Forgotten genocides

December 17, 2014
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This painting by Louis Dupré, Nikos Mitropoulos hoists the flag at Salona, depicts the capture of the city by the Greek revolutionaries from the Ottomans in 1821. From the Wikimedia Commons

Twenty years ago, in July 1995, Serbian forces killed some 8,000 Muslims in and around the Bosnian town of Srebren­ica. That was by no means the only such instance of interreligious violence and ethnic cleansing in modern times, especially along the tectonic fault lines that divide Chris­tians and Muslims. One can note, for example, the Armenian Geno­cide during the First World War and the carnage wrought by modern-day Islamists in Iraq and elsewhere.

But there is another, critical side of the story, one scarcely known in the West. Repeatedly along those religious frontiers Christian forces perpetrated massacres of Muslims and even acts of genocide. Those largely forgotten crimes shaped the religious geography.

With some allowance for minorities, most Westerners think of Europe as historically Christian and the Middle East as overwhelmingly Mus­lim. Such a division would have astonished observers as late as 1900. From the 16th century through the 20th, even when Ottoman Turkey ruled the Middle East and the Balkans, much of that region was very diverse in faith as well as ethnicity. Instead of today’s fairly homogeneous Middle East, we would do better to think of a religiously complex region extending from the Danube to the Eu­phrates, from Belgrade to Bagh­dad. Our modern religious map is a product of decades of violence and ethnic cleansing during which Christians were driven out of the Middle East and Muslims from Europe.

Ottoman control of south­eastern Europe crumbled gradually in the 19th century. Wherever the imperial frontier retreated, Muslim residents were targeted for persecution and ethnic cleansing. Communities several million strong were eliminated, mainly by expulsion and forced migration but also through pogroms. The process took roughly a century, from the 1820s through the 1920s.

One extraordinary example occurred during the Greek revolution that erupted in 1821. Throughout the country, the insurgent peasant population slaughtered tens of thousands of Muslims in the space of a few weeks—so thoroughly that the memory of whole communities was obliterated. Many thousands more Muslims perished during the conquest and sack of Ottoman-held cities, such as Tripolitsa and Navarino. Bish­ops and priests urged on their flocks to annihilate their ancient enemies.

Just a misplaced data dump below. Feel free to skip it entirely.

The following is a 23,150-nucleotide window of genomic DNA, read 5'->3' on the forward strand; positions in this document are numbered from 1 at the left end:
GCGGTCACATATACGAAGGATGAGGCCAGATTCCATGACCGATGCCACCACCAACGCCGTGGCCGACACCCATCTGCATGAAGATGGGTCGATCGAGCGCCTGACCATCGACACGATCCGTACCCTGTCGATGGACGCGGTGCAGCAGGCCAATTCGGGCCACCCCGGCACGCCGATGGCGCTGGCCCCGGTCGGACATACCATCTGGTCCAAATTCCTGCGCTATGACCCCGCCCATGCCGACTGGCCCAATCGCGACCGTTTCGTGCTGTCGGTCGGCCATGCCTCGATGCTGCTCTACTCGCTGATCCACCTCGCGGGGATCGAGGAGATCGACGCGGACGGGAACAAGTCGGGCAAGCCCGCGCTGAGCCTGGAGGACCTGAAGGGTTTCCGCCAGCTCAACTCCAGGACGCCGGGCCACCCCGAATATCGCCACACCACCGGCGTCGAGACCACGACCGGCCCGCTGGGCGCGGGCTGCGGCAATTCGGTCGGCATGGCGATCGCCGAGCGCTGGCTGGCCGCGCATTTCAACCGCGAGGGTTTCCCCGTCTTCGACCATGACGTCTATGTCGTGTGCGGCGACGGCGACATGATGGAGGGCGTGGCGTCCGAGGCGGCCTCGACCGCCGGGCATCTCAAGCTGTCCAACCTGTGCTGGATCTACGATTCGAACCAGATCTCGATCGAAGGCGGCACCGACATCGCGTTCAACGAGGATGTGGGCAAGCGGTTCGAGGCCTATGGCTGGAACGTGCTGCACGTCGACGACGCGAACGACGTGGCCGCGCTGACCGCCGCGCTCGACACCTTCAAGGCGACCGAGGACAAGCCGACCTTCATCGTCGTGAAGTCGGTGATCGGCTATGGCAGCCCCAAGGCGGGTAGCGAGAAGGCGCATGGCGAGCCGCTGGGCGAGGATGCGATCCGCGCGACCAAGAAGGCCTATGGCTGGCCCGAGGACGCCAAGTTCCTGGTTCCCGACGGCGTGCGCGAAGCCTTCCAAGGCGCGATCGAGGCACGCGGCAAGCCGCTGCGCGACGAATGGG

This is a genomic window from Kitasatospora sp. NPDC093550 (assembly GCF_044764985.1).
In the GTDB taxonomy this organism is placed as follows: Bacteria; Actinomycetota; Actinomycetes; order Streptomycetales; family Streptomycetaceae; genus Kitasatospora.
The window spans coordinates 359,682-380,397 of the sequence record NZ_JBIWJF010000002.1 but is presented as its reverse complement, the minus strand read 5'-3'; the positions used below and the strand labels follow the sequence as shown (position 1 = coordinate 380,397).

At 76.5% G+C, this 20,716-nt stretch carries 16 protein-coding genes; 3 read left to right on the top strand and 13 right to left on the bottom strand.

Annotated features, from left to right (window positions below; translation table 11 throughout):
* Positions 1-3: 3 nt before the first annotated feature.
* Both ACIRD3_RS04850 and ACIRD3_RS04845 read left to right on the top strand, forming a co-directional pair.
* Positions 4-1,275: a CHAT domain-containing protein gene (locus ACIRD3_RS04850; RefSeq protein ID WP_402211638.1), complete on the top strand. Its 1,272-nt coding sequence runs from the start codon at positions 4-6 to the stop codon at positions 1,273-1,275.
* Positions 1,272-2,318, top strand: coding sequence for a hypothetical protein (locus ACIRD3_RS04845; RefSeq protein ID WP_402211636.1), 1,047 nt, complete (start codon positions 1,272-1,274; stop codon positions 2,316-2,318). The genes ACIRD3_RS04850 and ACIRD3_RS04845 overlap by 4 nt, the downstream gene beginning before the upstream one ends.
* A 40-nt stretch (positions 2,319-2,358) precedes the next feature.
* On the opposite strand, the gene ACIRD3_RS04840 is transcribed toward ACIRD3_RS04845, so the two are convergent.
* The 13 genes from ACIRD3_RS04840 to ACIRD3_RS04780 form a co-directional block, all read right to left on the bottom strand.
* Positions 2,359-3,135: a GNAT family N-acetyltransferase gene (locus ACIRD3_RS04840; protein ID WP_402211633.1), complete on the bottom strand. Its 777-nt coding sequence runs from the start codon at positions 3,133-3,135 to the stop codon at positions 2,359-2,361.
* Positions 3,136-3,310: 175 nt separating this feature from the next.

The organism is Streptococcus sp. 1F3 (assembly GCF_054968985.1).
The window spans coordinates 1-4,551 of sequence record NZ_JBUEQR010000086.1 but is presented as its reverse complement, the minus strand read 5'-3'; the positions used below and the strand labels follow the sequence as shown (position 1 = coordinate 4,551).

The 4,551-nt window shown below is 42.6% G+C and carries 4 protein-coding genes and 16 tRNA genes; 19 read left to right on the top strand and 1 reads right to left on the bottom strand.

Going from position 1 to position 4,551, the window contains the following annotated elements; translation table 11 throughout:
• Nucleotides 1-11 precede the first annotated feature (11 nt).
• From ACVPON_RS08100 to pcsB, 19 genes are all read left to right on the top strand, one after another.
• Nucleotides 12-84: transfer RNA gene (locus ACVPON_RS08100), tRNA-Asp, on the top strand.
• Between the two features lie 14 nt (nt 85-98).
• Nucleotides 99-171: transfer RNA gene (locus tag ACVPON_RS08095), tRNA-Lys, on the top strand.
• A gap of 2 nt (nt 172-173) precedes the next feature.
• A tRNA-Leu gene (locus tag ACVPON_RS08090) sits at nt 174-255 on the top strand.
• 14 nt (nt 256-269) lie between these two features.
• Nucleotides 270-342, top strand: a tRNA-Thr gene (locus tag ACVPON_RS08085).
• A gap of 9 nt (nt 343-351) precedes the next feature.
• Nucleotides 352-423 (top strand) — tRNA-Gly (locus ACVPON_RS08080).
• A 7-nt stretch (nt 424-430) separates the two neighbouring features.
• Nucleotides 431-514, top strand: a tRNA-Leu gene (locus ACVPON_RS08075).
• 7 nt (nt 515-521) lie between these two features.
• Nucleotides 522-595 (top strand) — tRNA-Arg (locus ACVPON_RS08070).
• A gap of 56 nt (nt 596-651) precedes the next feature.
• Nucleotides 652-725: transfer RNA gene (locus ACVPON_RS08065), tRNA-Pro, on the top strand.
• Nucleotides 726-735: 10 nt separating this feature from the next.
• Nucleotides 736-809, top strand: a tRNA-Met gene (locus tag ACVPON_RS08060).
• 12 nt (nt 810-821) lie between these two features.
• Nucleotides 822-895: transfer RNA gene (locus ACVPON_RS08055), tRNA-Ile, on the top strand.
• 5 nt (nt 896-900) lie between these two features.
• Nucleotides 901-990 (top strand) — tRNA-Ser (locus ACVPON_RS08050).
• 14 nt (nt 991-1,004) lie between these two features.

In this bloody conflict neither side observed anything like what we would today regard as the laws of civilized warfare. But Greek Christians did undertake what we can only call a campaign of genocide. So also did the Russians as they expanded their em­pire into the newly conquered Caucasus. Following their defeat of the Circassian Mus­lims in the 1860s, the Russians expelled several hundred thousand, and tens of thousands died in the process.

Christian revolts against Ottoman authority recurred through the century, with a new revolutionary upsurge in Bulgaria in the 1870s. In suppressing the revolt, the Turks used ruthless violence that appalled Western Europeans and stirred massive support for the Bulgarian cause. But Bulgaria had many Muslim occupants, who themselves suffered greatly at the hands of the rebels and of invading Russians. Estimates of the scale of destruction vary enor­mously, but a reasonable figure suggests that the number of Muslim dead ran into tens of thousands, with perhaps half a million forced to become refugees.

Another orgy of violence ensued during the Balkan Wars of 1912–13, a complex affair of shifting alliances between several Christian powers against the Ottomans. Once again, religious massacres and purges became commonplace, while some Muslim communities were forcibly converted to Chris­tianity. Albanian Muslims suffered dreadfully. An even-handed international commission investigating these atrocities declared that “it has become a competition, as to who can best dispossess and ‘denationalize’ his neighbor.”

The process of cleansing minorities culminated in the immediate aftermath of the First World War. Between 1923 and 1925, Greece and Turkey arranged for the ex­change of 1.3 million Greek refugees for 400,000 Turks then resident in Greece.

Religious violence was cumulative in nature. When Christians drove Muslims into exile in Turkey, those exiles naturally sought re­venge on any local Christians they found. Those Christians in turn persecuted Muslims, and the spiral of hatred continued indefinitely. In 1915, Circas­sian exiles were major participants in the slaughter of Armenians in the Otto­man Empire. Of the triumvirate of Turkish leaders who masterminded the Ar­me­ni­an Gen­ocide, all stemmed from re­gions in Bulgaria and Greece from which their families had been expelled. Exiles and expatriates often become the most ferocious superpatriots.

The fact of victimhood does not for a second excuse any of the evils perpetrated by the Ottomans or by any other group. The Armenian Genocide, like the Shoah, was an absolute and inexcusable evil. But looking at the broader historical picture, neither Christians nor Muslims can claim to be entirely blameless. Srebrenica was not a unique crime.